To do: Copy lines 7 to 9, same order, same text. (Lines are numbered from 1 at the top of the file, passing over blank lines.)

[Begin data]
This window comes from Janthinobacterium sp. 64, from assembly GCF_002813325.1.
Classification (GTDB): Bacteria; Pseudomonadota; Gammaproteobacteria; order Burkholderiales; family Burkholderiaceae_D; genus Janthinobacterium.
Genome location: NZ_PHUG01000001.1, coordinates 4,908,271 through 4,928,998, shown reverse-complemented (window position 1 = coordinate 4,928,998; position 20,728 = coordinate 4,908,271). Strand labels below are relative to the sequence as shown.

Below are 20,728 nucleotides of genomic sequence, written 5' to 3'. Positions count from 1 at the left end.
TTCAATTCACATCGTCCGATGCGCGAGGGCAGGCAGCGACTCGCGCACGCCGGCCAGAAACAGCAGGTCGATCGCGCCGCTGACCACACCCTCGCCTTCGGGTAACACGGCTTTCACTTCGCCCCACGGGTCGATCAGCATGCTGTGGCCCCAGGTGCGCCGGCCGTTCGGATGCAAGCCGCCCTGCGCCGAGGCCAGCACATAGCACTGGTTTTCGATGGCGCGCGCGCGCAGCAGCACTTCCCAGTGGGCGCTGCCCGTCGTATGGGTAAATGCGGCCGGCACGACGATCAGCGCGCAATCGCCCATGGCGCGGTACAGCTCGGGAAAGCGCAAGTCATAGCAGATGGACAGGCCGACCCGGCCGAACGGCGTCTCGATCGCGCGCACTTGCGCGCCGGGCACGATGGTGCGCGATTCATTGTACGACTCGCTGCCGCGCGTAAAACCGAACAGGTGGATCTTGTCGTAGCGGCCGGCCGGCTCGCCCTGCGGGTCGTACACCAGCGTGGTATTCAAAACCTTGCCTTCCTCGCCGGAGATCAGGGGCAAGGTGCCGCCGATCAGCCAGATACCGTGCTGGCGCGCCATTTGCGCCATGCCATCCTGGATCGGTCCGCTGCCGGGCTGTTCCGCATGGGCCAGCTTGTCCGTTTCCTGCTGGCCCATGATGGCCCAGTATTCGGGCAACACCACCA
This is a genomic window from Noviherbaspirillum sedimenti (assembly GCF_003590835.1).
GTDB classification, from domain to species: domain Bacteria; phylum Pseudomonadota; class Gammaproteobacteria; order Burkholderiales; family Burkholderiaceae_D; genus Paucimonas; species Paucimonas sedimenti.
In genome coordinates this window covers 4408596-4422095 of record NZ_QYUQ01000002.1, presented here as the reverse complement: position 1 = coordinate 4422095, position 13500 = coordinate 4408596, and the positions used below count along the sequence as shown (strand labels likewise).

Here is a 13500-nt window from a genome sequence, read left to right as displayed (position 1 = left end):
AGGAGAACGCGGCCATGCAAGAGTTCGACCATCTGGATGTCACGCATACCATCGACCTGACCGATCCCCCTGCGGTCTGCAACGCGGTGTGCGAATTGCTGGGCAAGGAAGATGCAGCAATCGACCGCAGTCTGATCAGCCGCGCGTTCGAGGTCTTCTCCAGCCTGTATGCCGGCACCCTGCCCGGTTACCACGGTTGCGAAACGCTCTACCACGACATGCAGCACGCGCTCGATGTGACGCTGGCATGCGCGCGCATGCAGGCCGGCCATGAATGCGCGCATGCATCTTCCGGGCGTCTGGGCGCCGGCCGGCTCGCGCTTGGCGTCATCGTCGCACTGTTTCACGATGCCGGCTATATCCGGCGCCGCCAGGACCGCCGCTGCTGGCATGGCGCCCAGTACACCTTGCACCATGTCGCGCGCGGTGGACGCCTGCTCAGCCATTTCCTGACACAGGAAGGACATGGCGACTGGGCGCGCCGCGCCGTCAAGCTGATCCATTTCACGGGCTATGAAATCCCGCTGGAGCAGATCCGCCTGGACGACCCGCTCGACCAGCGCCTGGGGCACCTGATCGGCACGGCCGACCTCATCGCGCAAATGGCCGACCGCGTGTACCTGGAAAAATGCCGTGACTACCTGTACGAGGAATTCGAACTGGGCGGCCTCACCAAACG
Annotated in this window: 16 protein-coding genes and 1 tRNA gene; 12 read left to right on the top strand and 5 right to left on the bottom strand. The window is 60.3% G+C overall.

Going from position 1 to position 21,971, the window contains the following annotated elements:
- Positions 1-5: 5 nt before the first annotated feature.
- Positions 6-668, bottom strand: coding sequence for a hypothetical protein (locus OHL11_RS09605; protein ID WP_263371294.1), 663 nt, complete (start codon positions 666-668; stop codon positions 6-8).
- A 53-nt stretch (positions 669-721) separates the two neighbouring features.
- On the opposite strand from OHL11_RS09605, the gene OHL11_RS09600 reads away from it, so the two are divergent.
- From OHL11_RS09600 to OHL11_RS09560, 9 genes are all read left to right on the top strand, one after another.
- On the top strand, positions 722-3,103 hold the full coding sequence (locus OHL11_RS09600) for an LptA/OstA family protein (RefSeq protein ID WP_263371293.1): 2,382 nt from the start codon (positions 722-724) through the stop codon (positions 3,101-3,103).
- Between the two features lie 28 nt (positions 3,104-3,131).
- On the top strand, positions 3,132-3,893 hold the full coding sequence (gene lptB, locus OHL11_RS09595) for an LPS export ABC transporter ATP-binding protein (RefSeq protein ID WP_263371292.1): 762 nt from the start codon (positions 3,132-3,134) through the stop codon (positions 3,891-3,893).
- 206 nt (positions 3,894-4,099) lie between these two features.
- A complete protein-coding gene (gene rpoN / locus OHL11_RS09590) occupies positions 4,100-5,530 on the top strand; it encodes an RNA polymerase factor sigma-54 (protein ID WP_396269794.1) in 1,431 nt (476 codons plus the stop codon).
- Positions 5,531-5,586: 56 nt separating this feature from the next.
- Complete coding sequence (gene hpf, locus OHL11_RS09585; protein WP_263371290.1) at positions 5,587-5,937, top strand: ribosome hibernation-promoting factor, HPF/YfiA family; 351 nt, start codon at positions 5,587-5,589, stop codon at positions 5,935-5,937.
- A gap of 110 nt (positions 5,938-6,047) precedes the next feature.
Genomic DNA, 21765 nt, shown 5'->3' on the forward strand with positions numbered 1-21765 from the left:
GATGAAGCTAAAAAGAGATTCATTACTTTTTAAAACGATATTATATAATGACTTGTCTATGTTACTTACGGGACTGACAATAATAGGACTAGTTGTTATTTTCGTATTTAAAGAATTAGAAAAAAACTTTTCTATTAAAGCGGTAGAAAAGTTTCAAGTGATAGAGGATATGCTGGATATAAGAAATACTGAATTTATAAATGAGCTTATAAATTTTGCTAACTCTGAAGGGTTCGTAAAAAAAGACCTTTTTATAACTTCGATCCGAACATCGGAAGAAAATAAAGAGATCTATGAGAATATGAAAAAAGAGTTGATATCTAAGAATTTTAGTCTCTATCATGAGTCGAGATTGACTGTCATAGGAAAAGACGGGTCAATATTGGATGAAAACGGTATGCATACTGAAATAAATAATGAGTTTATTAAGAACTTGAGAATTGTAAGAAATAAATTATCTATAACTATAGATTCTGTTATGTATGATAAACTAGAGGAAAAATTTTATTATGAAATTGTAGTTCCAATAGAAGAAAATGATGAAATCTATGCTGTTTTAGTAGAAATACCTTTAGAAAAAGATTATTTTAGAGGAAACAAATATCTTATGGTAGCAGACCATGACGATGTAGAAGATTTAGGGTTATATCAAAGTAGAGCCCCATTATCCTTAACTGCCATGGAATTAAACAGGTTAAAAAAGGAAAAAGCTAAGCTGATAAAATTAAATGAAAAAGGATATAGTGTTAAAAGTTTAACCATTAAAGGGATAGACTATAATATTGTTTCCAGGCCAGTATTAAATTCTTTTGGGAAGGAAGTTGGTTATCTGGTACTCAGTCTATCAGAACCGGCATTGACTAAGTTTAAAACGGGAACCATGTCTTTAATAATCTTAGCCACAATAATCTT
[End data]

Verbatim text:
GTDB classification, from domain to species: domain Bacteria; phylum Pseudomonadota; class Gammaproteobacteria; order Burkholderiales; family Burkholderiaceae_D; genus Paucimonas; species Paucimonas sedimenti.
In genome coordinates this window covers 4408596-4422095 of record NZ_QYUQ01000002.1, presented here as the reverse complement: position 1 = coordinate 4422095, position 13500 = coordinate 4408596, and the positions used below count along the sequence as shown (strand labels likewise).

Here is a 13500-nt window from a genome sequence, read left to right as displayed (position 1 = left end):